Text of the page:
Oh, am I still a work in progress.
Last night as I lay in bed, I realized I was trying to fall asleep before my husband came to bed. I was afraid that if he tried to initiate sex, I would have said no. When I don’t guard my heart, sinful behaviors are just lurking under the surface, ready to take over again. I remember thinking, “Oh, yeah. THIS is why this all started in the first place.” I felt horrified at my feeling yet just a little justified. Really, I know better than that—yet the feelings surfaced. I was pretty sure I wouldn’t have actually said “no,” but the fact that I wanted to frightened me.
It has been a difficult week—at work (unexpected administrative changes that affect many people I have come to love), at home (three sump pump failures followed by a nasty carpet cleanup that aggravates my mold allergy), in family (one son going through a break-up and two kids in their last days of high school), and in marriage (more about that in a minute). I have been fragile and needy. I don’t like to be needy.
A few days ago, I wrote about how nice it was to realize that I needed my husband. Hmm. I should ask him to read my blog posts before he walks in the door so he knows when he’s supposed to be extra nice rather than grumpish. (Yes, I know how shrewish that sounds.) He, too, was irritated by our sump pump issues. He had contributed to each of the failures, which didn’t make him too happy with himself. He’s been swamped at work. He has a wife who’s been extra needy this week. He did apologize for his growliness and put his arm around my shoulder when I cried. It was small comfort.
I told him the next day, “I really need comfort.” I got nothing. No attempts to hold me, invite me to talk, spend time just being with him, and no sex. Not even a question about what I meant by “comfort.” As the week progressed, the sadder I got, the more inadequate he felt as he watched me respond to almost every word and action by slumping my shoulders. I cried myself to sleep four nights this week.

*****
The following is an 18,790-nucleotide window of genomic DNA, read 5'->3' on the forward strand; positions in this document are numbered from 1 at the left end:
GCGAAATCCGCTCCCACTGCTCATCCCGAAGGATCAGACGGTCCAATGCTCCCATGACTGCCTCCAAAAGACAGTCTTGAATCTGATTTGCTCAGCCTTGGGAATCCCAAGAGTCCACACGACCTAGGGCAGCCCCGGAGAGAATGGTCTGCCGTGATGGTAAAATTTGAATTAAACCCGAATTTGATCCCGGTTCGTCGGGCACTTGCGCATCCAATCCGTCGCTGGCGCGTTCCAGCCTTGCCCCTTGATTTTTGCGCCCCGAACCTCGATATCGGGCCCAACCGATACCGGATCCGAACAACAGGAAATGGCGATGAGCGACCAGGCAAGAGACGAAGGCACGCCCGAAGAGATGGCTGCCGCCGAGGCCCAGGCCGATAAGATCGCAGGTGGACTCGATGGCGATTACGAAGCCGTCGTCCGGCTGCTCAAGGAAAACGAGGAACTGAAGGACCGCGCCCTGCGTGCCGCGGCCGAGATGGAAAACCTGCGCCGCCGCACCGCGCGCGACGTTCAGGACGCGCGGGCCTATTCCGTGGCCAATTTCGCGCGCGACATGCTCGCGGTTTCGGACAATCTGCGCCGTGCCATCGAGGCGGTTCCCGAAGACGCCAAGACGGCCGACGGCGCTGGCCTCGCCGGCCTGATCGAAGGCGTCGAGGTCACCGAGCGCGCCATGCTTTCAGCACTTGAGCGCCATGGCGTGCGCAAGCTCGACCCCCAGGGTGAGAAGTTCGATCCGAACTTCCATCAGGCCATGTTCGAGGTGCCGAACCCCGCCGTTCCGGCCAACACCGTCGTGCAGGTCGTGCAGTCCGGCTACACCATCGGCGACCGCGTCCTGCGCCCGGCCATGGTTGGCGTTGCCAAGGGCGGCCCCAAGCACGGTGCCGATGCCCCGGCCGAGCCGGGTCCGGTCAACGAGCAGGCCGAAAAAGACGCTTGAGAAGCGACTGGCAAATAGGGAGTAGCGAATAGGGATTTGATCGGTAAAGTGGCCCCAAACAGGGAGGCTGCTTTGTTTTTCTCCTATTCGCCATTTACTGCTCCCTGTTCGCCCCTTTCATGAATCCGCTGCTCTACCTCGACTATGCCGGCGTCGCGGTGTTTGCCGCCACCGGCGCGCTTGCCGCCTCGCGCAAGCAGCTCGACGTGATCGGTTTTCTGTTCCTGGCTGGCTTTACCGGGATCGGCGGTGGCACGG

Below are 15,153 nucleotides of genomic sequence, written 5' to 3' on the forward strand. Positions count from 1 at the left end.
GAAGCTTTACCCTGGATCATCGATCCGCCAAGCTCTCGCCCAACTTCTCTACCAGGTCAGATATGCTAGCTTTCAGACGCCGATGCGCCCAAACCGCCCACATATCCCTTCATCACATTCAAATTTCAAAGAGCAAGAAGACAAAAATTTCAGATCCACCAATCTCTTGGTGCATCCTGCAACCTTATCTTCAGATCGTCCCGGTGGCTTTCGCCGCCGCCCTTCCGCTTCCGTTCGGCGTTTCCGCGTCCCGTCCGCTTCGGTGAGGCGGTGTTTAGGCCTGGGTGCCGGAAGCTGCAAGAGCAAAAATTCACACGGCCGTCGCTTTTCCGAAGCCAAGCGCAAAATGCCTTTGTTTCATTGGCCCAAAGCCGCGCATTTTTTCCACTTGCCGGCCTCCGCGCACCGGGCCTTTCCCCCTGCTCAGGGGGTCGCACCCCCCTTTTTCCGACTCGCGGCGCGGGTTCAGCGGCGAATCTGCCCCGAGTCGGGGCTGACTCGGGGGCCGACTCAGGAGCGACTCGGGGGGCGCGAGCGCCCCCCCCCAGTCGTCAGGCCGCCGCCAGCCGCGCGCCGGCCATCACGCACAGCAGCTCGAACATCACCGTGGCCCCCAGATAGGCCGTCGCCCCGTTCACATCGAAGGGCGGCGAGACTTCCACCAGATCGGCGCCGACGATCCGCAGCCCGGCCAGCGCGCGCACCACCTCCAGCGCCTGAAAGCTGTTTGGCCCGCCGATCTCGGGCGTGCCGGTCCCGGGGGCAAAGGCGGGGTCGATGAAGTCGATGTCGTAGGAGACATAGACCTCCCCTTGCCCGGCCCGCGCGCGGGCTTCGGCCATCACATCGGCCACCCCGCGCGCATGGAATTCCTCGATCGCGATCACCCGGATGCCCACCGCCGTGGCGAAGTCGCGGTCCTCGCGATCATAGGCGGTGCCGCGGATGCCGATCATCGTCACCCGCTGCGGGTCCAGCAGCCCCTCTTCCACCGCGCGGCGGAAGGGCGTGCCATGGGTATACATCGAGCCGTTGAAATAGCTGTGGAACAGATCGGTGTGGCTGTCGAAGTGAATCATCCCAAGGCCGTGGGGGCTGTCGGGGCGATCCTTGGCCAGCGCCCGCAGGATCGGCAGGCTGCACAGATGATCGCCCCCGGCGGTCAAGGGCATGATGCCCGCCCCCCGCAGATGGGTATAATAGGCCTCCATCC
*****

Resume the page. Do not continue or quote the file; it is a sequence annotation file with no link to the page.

So last night, I could feel my walls going back up. I had felt vulnerable all week. By telling him “I need you,” I made myself naked and exposed. I was putting my heart in his hands and trusting him. When I did not get from him what I wanted, I felt my trust was betrayed. I felt afraid to rely on my man for the emotional support that is so fundamental to my well-being. I realized that when I experience one emotional hiccup, my ability to think clearly spirals out of control until the one hiccup becomes a catastrophe. One strand of disconnection is enough to make me feel like I’m floating away from him.
He came to bed last night. He didn’t speak. He just went to sleep, unsure of what I was wanting from him. So there I was, moving from “I hope he doesn’t ask” to “why doesn’t he love me enough to ask?” This morning, I woke up to a gentle kiss on the forehead before he headed out to an appointment. Shortly after he returns, I will be leaving for a difficult day with my family (last visit to my childhood home). If I come home today and the basement smell has gotten worse (meaning he hasn’t done what I need him to do because I physically cannot), I will struggle with all these feelings again.
Our marriage hasn’t been a happy place for either of us this week. We are uneasy with each other. When I experience the re-emergence of the old feelings, I can’t help but wonder if my old habits are wanting to come out, too. My tearful prayer last night brought peace as I realized that we have more solid marriage experiences to draw on as we work our way out of this. It will be okay.
In the middle of the night, I woke up and found myself crying again. I worried about my friends at work. I mourned the loss of my childhood home that I will face today. I grieved the sad state of our marriage this week. I turned into my husband’s arms, crying on his chest. Still sound asleep, he wrapped his arms around me while I cried. In the middle of the night, he gave me the comfort I’d been needing all week. God is good.